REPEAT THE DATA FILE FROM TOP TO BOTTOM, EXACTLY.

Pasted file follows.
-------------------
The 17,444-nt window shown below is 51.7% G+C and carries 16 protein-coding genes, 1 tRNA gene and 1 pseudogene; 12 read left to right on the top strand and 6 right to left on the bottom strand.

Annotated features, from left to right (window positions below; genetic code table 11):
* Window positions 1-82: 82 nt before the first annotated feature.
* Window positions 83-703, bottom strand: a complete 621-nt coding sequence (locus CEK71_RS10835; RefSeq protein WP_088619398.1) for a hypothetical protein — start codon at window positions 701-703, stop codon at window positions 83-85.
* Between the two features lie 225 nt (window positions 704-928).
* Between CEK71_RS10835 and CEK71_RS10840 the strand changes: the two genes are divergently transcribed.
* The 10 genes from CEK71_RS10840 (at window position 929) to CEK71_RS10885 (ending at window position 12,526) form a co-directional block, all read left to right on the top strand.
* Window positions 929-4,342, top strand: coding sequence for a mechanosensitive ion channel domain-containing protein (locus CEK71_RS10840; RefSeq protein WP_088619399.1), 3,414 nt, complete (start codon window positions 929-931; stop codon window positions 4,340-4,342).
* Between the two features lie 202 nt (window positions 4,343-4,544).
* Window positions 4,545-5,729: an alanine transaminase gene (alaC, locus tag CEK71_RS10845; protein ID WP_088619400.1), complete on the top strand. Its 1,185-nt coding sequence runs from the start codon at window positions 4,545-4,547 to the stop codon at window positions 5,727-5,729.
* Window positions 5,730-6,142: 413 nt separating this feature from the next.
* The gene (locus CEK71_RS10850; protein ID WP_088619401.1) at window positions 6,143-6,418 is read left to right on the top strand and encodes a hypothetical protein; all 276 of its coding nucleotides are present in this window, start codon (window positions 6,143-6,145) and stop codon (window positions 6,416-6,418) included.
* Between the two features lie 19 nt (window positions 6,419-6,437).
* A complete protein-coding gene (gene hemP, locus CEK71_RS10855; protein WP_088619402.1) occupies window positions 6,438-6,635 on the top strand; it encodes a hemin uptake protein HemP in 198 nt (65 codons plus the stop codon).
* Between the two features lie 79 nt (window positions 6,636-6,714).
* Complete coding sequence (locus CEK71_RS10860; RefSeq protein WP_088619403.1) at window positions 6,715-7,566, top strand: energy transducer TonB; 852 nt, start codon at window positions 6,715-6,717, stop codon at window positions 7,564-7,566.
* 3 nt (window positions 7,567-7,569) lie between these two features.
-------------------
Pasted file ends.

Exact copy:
The 17,444-nt window shown below is 51.7% G+C and carries 16 protein-coding genes, 1 tRNA gene and 1 pseudogene; 12 read left to right on the top strand and 6 right to left on the bottom strand.

Annotated features, from left to right (window positions below; genetic code table 11):
* Window positions 1-82: 82 nt before the first annotated feature.
* Window positions 83-703, bottom strand: a complete 621-nt coding sequence (locus CEK71_RS10835; RefSeq protein WP_088619398.1) for a hypothetical protein — start codon at window positions 701-703, stop codon at window positions 83-85.
* Between the two features lie 225 nt (window positions 704-928).
* Between CEK71_RS10835 and CEK71_RS10840 the strand changes: the two genes are divergently transcribed.
* The 10 genes from CEK71_RS10840 (at window position 929) to CEK71_RS10885 (ending at window position 12,526) form a co-directional block, all read left to right on the top strand.
* Window positions 929-4,342, top strand: coding sequence for a mechanosensitive ion channel domain-containing protein (locus CEK71_RS10840; RefSeq protein WP_088619399.1), 3,414 nt, complete (start codon window positions 929-931; stop codon window positions 4,340-4,342).
* Between the two features lie 202 nt (window positions 4,343-4,544).
* Window positions 4,545-5,729: an alanine transaminase gene (alaC, locus tag CEK71_RS10845; protein ID WP_088619400.1), complete on the top strand. Its 1,185-nt coding sequence runs from the start codon at window positions 4,545-4,547 to the stop codon at window positions 5,727-5,729.
* Window positions 5,730-6,142: 413 nt separating this feature from the next.
* The gene (locus CEK71_RS10850; protein ID WP_088619401.1) at window positions 6,143-6,418 is read left to right on the top strand and encodes a hypothetical protein; all 276 of its coding nucleotides are present in this window, start codon (window positions 6,143-6,145) and stop codon (window positions 6,416-6,418) included.
* Between the two features lie 19 nt (window positions 6,419-6,437).
* A complete protein-coding gene (gene hemP, locus CEK71_RS10855; protein WP_088619402.1) occupies window positions 6,438-6,635 on the top strand; it encodes a hemin uptake protein HemP in 198 nt (65 codons plus the stop codon).
* Between the two features lie 79 nt (window positions 6,636-6,714).
* Complete coding sequence (locus CEK71_RS10860; RefSeq protein WP_088619403.1) at window positions 6,715-7,566, top strand: energy transducer TonB; 852 nt, start codon at window positions 6,715-6,717, stop codon at window positions 7,564-7,566.
* 3 nt (window positions 7,567-7,569) lie between these two features.